Rome: There are still paths less traveled in this vacation hotspot
“All roads lead to Rome” and “When in Rome do as the Romans do” are two of the best-known sayings about the Eternal City.
The former is no longer true. The latter is still good advice.
Like the Tiber River running through the Italian capital, masses of tourists flow from the Coliseum, through the Forum Romanum, along the Via del Corso, past the Trevi Fountain, the Spanish Steps and on to St. Peter’s and the Vatican.
If you are in the city for the first time, you will want to see the sights, so somewhere you’ll have to join the crowds. For example, when it’s time to flip a coin over your shoulder into the Trevi Fountain, or get a good look at Michelangelo’s “Pietà,” you’ll have to brave the throng.
But in some places there are ways to stand apart from the masses.
When at the Forum, stay off the main thoroughfare. There are plenty of paths that lead past the ruins.
In the Vatican museum, don’t take the marked shortcut to the Sistine Chapel. Stop and actually look at what is there, such as its fine collection of modern Christian art. You will be amazed at the people who whiz by.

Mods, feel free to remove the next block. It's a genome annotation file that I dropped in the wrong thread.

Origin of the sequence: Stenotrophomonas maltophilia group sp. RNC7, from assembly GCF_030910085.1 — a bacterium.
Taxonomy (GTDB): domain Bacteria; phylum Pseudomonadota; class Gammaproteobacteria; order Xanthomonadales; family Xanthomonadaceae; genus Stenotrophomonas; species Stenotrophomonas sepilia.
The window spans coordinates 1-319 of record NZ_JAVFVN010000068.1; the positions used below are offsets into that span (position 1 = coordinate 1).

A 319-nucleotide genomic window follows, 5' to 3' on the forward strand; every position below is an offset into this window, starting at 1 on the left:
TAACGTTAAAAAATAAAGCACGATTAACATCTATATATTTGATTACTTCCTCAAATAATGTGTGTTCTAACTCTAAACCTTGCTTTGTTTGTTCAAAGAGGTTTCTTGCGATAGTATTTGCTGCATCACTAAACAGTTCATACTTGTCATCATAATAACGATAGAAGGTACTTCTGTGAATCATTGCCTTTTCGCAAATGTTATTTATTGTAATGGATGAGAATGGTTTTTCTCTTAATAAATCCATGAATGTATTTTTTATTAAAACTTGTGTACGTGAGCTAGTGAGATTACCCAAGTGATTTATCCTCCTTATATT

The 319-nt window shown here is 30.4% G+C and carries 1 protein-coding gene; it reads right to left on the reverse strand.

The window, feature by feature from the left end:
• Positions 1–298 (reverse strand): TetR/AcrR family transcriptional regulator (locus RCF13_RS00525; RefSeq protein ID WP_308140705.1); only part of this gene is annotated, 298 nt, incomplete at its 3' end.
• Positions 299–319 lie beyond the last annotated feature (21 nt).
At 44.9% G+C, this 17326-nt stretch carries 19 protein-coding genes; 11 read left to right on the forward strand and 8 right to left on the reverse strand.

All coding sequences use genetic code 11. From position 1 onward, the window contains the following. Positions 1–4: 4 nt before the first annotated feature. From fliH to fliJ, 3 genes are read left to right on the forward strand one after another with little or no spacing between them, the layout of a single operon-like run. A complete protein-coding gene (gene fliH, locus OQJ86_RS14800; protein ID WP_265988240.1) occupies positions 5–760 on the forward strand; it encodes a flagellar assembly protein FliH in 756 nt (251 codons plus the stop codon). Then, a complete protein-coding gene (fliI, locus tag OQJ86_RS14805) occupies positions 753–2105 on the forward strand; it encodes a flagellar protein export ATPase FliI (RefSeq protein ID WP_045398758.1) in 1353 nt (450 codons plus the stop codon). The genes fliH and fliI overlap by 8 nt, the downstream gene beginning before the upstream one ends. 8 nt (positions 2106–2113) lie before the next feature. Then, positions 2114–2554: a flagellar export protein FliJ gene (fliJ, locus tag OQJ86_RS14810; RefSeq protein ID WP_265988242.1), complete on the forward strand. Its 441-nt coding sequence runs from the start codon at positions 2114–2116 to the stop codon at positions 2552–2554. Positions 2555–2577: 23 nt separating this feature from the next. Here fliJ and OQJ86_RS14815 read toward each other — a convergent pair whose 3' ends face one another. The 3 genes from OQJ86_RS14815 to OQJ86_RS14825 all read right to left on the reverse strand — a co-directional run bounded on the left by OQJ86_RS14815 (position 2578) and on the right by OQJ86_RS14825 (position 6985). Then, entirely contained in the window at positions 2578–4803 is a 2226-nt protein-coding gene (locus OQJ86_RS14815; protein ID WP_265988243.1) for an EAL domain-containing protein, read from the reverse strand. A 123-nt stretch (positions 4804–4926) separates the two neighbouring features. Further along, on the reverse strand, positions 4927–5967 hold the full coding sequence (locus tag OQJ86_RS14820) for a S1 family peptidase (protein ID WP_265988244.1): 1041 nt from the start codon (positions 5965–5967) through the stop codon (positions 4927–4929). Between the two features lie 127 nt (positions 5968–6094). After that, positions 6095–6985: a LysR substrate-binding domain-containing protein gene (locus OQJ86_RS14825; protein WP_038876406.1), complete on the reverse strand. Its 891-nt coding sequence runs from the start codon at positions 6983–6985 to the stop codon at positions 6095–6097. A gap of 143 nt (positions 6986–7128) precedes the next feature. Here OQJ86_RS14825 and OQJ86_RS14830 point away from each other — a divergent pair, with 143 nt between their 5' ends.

And when not sight-seeing, join the Romans. Sip a caffè — espresso to most of us — at a bar. Drink it standing at the counter with the locals; it will cost a lot less than sitting at a table. Enjoy a gelato, the fine Italian ice cream that comes in a cornucopia of flavors. Rest your feet in one of the city’s fine churches and let the mass of humanity pass by.
In the evening, splurge a little. Sip wine on the Piazza Navona, and watch the artists on the square paint its famous fountains.
Then it is off to dinner. Restaurants usually don’t open before 7 p.m., don’t fill up before 8 and are overflowing by 9. According to locals and veteran Rome visitors, the best restaurants are in the Trastevere district of the capital.
Try specialties of the capital: saltimbocca alla romana, tender veal with ham and sage, cooked in wine and butter; or carciofi alla romana, stuffed artichokes.
Most of the wine produced in the area is white, and the best-known is Frascati. In Rome, as in much of Italy, you usually can’t go wrong drinking the vino della casa, the house wine.
After antipasti (starters), comes primi (first course), usually pasta, then secondi (second course) with meat or fish and finally dolce (dessert).
Finish it off with a caffè. As a rule, Italians, and that is what Romans are, after all, drink it straight up. No cappuccino or latte macchiato after dinner. Because when you are in Rome …
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